Football can be a funny old game.
One minute pre-season expectations drastically rise with the arrival of several new big-money summer signings.
The next, supporters are calling for change following a dismal start to the new campaign which is falling well below the levels desired.
For Ronald Koeman, the man tasked with bringing the feel-good factor back to Goodison Park, this dramatic contrast in emotions couldn't ring more true.
Their transfer record was smashed as Gylfi Sigurðsson arrived from Swansea City just two weeks before the window slammed shut and early-season optimism was rife as Stoke City made the trip to Goodison on the opening day.
Indeed, the Toffees' merited start was improved further by a creditable draw at Premier League title favourites Manchester City in their first away fixture of the campaign.
August drew to a close with defeat at Chelsea, sparking a dramatic reversal in fortunes with Koeman baring the brunt of fan dissatisfaction.
A staggering ten goals were conceded in the next three matches in all competitions, with Everton's new boys struggling to make their mark.
Where has it all gone wrong for Koeman?
It would be fair to point out that the Toffees have been dealt a rather harsh hand in terms of their opening fixtures.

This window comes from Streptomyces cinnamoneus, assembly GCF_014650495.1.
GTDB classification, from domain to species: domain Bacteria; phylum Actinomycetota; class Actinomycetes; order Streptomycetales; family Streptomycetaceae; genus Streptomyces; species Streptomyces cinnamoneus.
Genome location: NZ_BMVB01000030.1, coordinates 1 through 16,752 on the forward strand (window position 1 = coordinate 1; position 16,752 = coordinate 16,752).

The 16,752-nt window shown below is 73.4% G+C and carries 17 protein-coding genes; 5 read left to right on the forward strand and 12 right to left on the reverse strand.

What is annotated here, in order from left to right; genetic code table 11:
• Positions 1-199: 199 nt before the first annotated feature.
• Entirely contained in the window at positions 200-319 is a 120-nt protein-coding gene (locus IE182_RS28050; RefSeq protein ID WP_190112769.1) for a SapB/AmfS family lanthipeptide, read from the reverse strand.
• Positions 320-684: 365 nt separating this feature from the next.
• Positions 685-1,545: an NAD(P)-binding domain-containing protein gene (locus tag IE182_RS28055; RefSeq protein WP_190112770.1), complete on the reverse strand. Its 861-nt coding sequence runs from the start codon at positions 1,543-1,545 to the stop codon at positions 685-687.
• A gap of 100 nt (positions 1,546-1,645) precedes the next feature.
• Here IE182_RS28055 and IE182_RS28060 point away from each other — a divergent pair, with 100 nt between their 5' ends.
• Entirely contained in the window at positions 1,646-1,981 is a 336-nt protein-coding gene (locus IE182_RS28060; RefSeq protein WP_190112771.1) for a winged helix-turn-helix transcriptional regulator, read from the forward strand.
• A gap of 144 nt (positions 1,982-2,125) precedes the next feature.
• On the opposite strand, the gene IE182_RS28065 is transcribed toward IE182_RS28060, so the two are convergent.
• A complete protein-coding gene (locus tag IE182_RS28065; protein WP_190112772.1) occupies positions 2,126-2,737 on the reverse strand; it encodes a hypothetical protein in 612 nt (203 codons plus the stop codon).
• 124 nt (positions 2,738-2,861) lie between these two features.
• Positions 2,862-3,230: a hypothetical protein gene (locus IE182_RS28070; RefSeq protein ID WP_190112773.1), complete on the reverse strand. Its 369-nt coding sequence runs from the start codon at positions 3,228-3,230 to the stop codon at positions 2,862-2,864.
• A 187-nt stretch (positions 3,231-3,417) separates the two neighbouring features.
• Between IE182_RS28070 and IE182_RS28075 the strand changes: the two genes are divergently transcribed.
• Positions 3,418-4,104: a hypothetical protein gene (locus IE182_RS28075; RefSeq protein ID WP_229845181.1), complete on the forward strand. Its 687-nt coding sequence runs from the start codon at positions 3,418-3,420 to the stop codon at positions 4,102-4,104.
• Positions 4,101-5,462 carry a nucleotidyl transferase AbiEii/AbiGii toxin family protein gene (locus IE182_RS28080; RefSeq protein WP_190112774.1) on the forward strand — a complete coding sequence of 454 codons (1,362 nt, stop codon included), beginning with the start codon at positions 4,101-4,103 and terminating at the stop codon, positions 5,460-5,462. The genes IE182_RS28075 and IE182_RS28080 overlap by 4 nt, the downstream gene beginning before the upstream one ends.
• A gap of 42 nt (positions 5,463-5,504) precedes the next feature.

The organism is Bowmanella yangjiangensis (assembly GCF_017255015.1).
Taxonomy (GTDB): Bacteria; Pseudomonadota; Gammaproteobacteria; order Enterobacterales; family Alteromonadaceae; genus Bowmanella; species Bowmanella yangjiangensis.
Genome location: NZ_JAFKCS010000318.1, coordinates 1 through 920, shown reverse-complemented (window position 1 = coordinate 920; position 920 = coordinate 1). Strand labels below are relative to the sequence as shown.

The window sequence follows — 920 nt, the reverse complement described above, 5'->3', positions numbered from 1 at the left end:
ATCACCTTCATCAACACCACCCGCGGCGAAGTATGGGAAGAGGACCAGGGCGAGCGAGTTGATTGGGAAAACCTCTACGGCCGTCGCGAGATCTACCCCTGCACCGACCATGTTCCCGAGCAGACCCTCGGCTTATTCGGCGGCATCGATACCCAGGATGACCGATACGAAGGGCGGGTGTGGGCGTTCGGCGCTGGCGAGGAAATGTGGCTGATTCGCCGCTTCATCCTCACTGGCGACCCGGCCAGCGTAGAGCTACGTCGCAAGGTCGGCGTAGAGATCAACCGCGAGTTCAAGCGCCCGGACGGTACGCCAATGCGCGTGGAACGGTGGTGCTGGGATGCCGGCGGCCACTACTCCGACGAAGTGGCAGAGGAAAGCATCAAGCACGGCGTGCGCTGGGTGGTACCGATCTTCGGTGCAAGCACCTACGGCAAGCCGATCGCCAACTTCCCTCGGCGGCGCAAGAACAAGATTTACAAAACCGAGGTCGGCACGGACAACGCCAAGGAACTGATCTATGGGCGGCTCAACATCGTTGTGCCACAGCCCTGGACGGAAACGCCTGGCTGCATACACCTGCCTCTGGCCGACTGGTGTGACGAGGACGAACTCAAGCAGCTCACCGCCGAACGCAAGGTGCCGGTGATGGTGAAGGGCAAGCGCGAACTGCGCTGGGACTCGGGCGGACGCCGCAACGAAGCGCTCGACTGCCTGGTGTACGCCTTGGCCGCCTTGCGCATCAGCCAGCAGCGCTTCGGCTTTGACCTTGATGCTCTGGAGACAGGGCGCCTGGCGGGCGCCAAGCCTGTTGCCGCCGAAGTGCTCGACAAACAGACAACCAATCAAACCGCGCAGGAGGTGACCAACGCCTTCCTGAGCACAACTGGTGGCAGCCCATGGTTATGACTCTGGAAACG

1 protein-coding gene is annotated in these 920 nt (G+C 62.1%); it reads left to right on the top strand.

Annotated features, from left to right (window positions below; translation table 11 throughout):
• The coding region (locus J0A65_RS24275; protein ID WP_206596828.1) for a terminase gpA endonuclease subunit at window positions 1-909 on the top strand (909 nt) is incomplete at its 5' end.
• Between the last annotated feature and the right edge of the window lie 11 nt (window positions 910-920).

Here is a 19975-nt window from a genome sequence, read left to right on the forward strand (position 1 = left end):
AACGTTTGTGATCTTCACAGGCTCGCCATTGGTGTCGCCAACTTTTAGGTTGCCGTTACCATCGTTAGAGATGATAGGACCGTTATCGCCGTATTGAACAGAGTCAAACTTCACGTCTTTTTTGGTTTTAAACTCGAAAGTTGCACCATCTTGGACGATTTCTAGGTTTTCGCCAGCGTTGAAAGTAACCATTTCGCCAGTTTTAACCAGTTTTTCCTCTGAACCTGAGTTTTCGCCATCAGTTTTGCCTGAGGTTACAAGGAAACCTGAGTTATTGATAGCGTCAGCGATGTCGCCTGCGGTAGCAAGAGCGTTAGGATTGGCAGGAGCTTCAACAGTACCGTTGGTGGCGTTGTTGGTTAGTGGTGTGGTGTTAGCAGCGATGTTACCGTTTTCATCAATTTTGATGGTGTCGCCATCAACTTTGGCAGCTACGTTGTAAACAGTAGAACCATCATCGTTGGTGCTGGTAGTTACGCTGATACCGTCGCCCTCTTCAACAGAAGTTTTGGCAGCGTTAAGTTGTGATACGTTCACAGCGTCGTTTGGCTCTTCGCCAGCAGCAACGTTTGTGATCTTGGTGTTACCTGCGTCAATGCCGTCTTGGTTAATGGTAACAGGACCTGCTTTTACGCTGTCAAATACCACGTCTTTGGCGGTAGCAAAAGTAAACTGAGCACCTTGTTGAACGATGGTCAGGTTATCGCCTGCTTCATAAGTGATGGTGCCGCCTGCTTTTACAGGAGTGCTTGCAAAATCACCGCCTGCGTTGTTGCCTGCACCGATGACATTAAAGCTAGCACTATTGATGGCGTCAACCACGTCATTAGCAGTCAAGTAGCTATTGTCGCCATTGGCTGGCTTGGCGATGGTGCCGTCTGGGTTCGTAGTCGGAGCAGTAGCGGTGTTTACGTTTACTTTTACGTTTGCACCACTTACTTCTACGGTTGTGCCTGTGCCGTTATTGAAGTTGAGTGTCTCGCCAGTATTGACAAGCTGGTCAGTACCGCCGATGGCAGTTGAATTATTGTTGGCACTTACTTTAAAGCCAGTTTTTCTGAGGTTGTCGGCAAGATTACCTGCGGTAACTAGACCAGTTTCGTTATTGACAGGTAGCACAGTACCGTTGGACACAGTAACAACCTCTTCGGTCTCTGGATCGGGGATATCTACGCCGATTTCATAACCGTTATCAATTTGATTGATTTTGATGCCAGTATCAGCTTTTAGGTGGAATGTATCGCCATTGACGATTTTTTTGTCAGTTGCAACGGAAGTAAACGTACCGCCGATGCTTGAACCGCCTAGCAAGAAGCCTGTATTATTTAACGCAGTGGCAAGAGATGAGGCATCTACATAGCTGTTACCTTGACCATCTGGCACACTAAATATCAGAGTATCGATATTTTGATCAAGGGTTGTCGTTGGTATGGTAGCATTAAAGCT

Trips to Stamford Bridge, the Etihad and Old Trafford were daunting enough, while Tottenham‘s visit to Goodison wasn't the easiest of tasks.
But with each bad result, confidence has slowly ebbed away and Everton's style of play has suffered drastically as a consequence.
Burnley proved on their latest away day success that the Toffees are fairly predictable to play against and lack that surprise element that has served them so well under Koeman to date.
Time for a change in tactics?
Arguably Koeman's biggest error in judgement has been the oversight in the way he has set his team up so far this season.
The Dutchman has consistently opted for the preferred 4-2-3-1 formation which seems to vary in styles from match to match.
Narrow in its set up, Everton are forced to sacrifice pace in the wide positions and are often caught out on the counter attack as a result.
Long-term injury absentees Seamus Coleman and Yannick Bolasie would be the perfect foil for Koeman to adopt his preferred formation, but it wasn't as if he was unaware that the pair would be sidelined before the start of the season.
Does the buck stop with Koeman?
In terms of results and errors in judgement in team selection, the 54-year-old is a fundamental part of Everton's desperate start.
It's obvious, though, that not enough work behind the scenes had been done during pre-season to find the replacement for Lukaku that was so badly needed and, as a consequence, the board must shoulder some of the blame.
Patience is starting to run very thin on the blue half of Merseyside and the Koeman dissenters will not shy away from voicing their displeasure should results not dramatically improve.
And although Koeman is expected to be afforded time to reverse Everton's struggles, the opportunity to manage a club of such great stature will not be overlooked by those hoping to get back into the hot-seat.
Therefore, Koeman will be well aware that this funny old game that we know and love can so easily come back to bite you on the backside.